Si Ferry: My old coach, Donald Park, reveals that philosophies in soccer are not everything.

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SI FERRY:

This week, Donald Park won a lifetime achievement award for coaching, and because Open Goal was dubbed “Best Looking Host” in Vogue last summer, it’s the most deserving award.

When I saw an image of him accepting his plaque, I had a grin bigger than Slaney’s. After all of these years, not just about being remembered, but also about always getting the balls to wear that sassy mustache.

He was the one in charge of the best group of players that Hibs made. Scott Brown, Gary O’Connor, Kevin Thomson, Derek Riordan, Kenny Miller, Steven Whittaker, Stephen Dobbie, Ian Murray and Steven Fletcher. He helped to get Tam McManus through, too, but he couldn’t do anything right.

I first met him on a youth trip to Scotland, where I thought at first glance that he was the guy who pulled the trash cans out of his back. He came over to us immediately and told each of us about the games we had played and what we had done well and where we were able to develop. I recall thinking that he worked for the CID and followed Snoddy from the Gallowgate, since he seemed to have seen every game in which we played without any of us ever noticing him.

He had a wonderful way of talking about soccer and life to young people and could sit and chat for hours, but when the conversation turned to hair products, he still went silent. As a coach, we thought we had the nicest guy in the world till we got on the training ground. He was a psychopath and, from the first minute to the last, you could hear his laugh.

Given how much nonsense I’m talking about, I know it’s hard to believe, but I have never heard a little guy make so much noise. He was demanding and got to the point right. When each exercise was seen as a World Cup final, you couldn’t help but hang on his every word, and there were a few times when I thought he was going to end up as bald as the trophy when his rollover threatened to burst when showing a jump header.

He was really worried about doing well with the fundamentals. He gave you some suggestions, but he said it was just a reference, and if you’re seeing it differently on the field, play what you’re seeing. He trusted that you, as the country’s best players, would be able to make good choices on the field. Since he gave you the confidence that you were better than the best players you were going up against, we consistently beat bigger countries.

With the community he put through at Hibs, you could see that. With a deep conviction that they were stronger than the guys they were up against, they came to Celtic and Rangers. All of them knew their positions and what was expected of them, but they were free to do what each of them was good at.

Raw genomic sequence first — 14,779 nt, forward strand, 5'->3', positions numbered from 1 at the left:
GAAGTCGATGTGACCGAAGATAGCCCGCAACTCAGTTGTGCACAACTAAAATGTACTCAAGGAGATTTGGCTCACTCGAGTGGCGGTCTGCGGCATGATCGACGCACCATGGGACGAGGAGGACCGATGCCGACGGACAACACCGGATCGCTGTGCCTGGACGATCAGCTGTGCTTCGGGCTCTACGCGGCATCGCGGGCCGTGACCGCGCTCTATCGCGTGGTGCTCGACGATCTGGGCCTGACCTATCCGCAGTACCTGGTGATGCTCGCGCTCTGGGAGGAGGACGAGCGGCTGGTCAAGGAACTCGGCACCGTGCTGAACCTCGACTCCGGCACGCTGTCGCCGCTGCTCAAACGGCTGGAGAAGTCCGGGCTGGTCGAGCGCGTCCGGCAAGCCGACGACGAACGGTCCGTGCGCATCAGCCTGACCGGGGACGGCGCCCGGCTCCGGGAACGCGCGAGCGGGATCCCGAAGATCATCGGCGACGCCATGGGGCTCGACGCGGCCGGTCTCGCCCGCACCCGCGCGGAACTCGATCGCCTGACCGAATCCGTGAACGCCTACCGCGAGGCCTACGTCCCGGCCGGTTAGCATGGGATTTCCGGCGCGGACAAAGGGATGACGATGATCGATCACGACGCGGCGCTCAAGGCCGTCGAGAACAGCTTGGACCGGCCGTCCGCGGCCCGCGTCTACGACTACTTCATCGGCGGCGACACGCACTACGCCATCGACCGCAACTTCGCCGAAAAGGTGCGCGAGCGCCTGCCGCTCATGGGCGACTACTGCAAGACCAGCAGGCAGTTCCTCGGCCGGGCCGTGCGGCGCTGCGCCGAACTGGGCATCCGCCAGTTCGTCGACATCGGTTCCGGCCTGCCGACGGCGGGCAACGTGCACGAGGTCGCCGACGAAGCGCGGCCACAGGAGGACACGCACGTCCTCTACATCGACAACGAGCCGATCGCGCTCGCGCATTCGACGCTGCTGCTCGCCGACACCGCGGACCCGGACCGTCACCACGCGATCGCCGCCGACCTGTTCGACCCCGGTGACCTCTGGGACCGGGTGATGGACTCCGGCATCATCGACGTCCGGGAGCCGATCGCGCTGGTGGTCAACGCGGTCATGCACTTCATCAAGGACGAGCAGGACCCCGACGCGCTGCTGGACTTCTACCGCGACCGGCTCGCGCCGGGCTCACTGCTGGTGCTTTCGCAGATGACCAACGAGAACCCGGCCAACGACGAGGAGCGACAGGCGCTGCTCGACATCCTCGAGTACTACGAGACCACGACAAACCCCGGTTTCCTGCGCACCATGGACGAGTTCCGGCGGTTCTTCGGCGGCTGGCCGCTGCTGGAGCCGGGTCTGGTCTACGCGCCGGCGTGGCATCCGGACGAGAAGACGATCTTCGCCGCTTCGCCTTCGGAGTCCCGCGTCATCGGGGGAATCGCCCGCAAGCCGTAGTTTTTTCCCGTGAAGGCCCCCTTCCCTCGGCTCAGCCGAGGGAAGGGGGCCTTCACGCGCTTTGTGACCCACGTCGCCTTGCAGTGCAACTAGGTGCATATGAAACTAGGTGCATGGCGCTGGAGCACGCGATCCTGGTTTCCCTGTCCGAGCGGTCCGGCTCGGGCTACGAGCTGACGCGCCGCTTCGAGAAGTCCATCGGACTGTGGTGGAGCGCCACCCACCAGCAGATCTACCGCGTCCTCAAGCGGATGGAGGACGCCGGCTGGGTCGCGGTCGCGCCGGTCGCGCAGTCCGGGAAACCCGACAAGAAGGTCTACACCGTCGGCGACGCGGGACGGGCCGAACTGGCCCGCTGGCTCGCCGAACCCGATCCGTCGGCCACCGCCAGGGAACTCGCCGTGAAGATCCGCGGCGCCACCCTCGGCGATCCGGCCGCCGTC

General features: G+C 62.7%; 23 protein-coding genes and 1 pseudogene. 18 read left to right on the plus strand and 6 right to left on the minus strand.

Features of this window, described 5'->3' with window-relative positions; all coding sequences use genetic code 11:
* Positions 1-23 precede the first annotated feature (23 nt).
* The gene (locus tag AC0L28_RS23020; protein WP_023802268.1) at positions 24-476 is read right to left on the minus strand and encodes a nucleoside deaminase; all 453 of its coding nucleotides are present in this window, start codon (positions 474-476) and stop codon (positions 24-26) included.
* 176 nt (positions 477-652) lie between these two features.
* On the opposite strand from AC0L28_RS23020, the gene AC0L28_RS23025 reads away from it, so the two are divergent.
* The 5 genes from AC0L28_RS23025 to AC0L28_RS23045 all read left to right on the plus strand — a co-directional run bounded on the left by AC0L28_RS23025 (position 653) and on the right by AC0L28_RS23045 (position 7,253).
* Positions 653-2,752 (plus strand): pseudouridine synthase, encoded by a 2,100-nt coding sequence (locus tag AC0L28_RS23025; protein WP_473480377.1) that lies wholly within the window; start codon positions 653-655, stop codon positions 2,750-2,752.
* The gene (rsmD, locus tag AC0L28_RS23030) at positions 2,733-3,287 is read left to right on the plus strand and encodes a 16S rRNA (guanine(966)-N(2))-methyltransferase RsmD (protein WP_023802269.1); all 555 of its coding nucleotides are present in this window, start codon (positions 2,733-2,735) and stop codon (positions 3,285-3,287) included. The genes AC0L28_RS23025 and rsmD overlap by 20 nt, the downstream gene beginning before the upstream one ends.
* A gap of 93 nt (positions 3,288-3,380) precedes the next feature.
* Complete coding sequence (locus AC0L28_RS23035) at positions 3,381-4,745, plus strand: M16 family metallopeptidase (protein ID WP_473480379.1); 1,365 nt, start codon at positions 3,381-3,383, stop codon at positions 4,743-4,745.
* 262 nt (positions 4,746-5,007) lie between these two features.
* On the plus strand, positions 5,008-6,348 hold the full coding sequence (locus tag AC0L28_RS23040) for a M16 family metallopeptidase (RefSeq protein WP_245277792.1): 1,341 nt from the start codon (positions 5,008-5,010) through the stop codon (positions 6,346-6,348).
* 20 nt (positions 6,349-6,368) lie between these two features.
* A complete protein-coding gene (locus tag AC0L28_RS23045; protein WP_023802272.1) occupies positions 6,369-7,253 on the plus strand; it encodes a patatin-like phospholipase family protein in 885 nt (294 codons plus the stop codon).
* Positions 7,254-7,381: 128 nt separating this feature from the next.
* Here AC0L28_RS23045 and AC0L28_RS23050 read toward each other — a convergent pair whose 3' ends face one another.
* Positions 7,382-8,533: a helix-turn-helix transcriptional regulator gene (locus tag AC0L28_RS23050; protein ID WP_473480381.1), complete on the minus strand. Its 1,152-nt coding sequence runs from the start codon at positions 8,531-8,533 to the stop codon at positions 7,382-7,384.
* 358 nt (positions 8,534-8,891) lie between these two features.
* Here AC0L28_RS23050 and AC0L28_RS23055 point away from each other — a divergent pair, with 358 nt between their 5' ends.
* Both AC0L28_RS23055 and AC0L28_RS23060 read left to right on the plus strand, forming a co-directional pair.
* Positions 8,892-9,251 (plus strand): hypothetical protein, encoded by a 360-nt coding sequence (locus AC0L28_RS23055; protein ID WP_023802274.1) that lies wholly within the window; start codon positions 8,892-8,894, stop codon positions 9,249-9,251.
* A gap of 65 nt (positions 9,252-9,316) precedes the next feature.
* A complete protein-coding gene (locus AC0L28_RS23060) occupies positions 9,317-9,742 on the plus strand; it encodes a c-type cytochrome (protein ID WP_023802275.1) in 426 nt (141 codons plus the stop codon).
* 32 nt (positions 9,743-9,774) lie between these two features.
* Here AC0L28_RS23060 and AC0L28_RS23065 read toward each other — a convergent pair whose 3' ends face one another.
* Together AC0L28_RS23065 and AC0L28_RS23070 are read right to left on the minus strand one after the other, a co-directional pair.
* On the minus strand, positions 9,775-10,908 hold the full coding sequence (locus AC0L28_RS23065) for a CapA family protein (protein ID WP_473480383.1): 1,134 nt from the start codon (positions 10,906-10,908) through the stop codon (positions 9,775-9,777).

Thomson will fire the ball to the forwards from the midfield or try to build opportunities with a pass from the middle of the field. With the ball, Brown will drive with violence. Both of them were trying to injure you when they had a ball, right? But even though you’ve had it! When they slammed into tackles like a pair of junior center forwards, they made the game awful for the opposition. They did the fundamentals and the dirty side of the game well, even though their play on the ball wasn’t the best.

The first thought Riordan had was to strike. He decided to play his full-back and either cross the ball into the top corner or shoot it. When was the last time in Scotland that we saw a young winger with that mentality? They were allowed to express themselves, but also understood that they would find out quickly if the fundamentals weren’t done well.

They were not coached out of their talent and raw ability. Parky constantly reminded them of what they were good at and gave them the faith and independence to demonstrate it. It was not just the Hibs who at this time were creating players for the first team. Celtic had Maloney, Kennedy, McGeady, McManus, Marshall, Wallace and Beattie. Rangers had Ferguson, Mcgregor, Hutton, Adam, Burke and Ross. These were all names who went on to play at the highest level. Why aren’t we producing so many kids now? Especially when the level of the first teams is not as good as when these guys had their breakthrough.

I wonder if coaches today are more interested in systems, formations and philosophies than they are in training individuals and the fundamentals of the game. If they’d rather see what it looks like than the naked hard action

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